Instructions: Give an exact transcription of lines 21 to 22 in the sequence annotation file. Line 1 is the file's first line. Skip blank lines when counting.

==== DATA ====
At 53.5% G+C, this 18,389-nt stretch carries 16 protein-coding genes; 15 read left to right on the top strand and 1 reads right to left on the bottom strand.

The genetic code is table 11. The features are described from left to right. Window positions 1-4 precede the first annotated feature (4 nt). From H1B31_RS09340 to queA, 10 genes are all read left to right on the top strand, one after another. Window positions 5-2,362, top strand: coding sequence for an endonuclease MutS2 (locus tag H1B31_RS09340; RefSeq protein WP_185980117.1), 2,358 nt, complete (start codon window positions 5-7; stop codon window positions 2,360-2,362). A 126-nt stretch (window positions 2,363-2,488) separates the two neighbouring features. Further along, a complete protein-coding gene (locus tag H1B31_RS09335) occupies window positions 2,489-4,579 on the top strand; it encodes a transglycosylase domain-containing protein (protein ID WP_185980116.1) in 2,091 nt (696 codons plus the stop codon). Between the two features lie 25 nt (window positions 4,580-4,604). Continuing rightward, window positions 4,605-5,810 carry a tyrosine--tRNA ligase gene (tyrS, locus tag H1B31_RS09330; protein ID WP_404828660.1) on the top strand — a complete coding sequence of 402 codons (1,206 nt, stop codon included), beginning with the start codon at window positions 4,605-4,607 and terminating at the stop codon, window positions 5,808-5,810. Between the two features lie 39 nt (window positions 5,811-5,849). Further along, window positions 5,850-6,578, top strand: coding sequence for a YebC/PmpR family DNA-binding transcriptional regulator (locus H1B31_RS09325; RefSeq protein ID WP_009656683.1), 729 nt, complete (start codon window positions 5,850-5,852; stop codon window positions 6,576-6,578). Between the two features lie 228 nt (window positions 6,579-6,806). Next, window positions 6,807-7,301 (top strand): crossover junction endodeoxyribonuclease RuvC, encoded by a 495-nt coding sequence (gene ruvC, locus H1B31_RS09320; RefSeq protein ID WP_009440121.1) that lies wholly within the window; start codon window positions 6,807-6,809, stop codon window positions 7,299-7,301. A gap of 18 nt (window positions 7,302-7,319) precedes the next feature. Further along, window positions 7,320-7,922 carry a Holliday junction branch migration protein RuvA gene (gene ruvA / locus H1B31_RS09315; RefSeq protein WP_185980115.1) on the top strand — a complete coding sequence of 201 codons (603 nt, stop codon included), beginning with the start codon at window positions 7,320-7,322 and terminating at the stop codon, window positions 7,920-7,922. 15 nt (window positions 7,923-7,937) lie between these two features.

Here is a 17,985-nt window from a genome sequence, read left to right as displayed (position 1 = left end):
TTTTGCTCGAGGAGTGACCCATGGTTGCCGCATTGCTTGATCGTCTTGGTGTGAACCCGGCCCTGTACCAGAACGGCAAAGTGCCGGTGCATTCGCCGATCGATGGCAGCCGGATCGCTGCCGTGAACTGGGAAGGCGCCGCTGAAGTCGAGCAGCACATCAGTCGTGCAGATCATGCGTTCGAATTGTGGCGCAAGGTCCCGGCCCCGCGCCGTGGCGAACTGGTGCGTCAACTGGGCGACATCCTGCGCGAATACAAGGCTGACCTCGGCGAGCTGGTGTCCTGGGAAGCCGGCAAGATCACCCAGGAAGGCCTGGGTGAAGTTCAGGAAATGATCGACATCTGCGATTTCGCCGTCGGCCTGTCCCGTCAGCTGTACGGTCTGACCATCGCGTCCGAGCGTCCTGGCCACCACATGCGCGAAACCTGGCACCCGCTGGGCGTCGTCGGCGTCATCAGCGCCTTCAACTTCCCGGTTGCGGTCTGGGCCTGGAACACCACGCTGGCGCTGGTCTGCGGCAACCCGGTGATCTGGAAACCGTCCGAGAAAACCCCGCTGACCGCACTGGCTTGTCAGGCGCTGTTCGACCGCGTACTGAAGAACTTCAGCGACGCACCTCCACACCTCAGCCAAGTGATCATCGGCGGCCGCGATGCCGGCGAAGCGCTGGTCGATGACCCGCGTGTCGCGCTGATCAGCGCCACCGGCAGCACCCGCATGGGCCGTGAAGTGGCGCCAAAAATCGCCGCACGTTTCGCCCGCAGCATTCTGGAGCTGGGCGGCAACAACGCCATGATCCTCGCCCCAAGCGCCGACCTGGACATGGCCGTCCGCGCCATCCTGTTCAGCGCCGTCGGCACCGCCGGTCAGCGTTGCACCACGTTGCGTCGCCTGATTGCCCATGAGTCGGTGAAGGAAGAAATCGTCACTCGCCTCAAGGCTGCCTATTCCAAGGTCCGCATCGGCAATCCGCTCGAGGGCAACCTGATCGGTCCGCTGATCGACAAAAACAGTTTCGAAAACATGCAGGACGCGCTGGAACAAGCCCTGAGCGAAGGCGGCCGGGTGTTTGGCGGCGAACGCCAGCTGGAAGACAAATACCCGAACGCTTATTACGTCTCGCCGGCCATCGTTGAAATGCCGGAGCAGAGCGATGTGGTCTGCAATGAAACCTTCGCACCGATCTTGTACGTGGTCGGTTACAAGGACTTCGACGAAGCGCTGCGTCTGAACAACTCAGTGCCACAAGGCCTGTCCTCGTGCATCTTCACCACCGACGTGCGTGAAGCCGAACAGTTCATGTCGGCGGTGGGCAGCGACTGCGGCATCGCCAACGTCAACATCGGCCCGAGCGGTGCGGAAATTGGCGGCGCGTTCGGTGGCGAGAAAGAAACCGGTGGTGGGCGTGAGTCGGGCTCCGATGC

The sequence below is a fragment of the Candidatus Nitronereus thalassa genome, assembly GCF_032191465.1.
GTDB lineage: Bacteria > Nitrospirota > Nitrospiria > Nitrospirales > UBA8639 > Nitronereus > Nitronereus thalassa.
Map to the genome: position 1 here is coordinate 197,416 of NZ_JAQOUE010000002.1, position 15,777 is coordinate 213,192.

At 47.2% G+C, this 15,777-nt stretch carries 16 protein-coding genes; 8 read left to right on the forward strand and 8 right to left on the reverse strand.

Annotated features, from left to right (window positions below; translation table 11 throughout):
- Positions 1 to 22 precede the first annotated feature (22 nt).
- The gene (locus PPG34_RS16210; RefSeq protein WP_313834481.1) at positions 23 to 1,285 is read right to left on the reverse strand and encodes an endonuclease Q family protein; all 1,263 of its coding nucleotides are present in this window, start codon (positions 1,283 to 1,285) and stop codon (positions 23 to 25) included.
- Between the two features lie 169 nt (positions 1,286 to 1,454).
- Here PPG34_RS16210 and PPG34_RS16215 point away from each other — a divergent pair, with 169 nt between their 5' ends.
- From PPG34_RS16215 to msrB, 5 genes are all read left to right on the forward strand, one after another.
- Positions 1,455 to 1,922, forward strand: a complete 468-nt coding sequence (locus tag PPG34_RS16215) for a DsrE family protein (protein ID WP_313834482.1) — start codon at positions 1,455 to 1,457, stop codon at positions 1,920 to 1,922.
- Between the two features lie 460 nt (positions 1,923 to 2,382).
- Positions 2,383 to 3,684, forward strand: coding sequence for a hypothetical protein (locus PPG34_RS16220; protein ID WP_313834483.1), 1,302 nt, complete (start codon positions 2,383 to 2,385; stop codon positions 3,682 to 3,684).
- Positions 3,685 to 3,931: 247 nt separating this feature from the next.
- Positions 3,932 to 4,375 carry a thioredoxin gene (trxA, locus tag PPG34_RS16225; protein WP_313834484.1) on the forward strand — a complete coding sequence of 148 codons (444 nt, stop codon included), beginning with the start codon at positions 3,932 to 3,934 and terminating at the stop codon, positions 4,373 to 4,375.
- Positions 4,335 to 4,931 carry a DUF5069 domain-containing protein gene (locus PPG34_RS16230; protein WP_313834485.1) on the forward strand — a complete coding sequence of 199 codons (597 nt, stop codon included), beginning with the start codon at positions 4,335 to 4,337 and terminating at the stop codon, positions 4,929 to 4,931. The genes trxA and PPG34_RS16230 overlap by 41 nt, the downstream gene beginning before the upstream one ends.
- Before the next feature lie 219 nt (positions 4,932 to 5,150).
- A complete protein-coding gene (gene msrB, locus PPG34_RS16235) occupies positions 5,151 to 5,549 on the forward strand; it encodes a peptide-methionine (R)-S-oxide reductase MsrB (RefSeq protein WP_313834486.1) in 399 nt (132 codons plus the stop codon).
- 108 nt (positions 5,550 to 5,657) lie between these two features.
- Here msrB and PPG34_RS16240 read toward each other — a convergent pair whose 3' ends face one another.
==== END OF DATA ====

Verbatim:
- Before the next feature lie 219 nt (positions 4,932 to 5,150).
- A complete protein-coding gene (gene msrB, locus PPG34_RS16235) occupies positions 5,151 to 5,549 on the forward strand; it encodes a peptide-methionine (R)-S-oxide reductase MsrB (RefSeq protein WP_313834486.1) in 399 nt (132 codons plus the stop codon).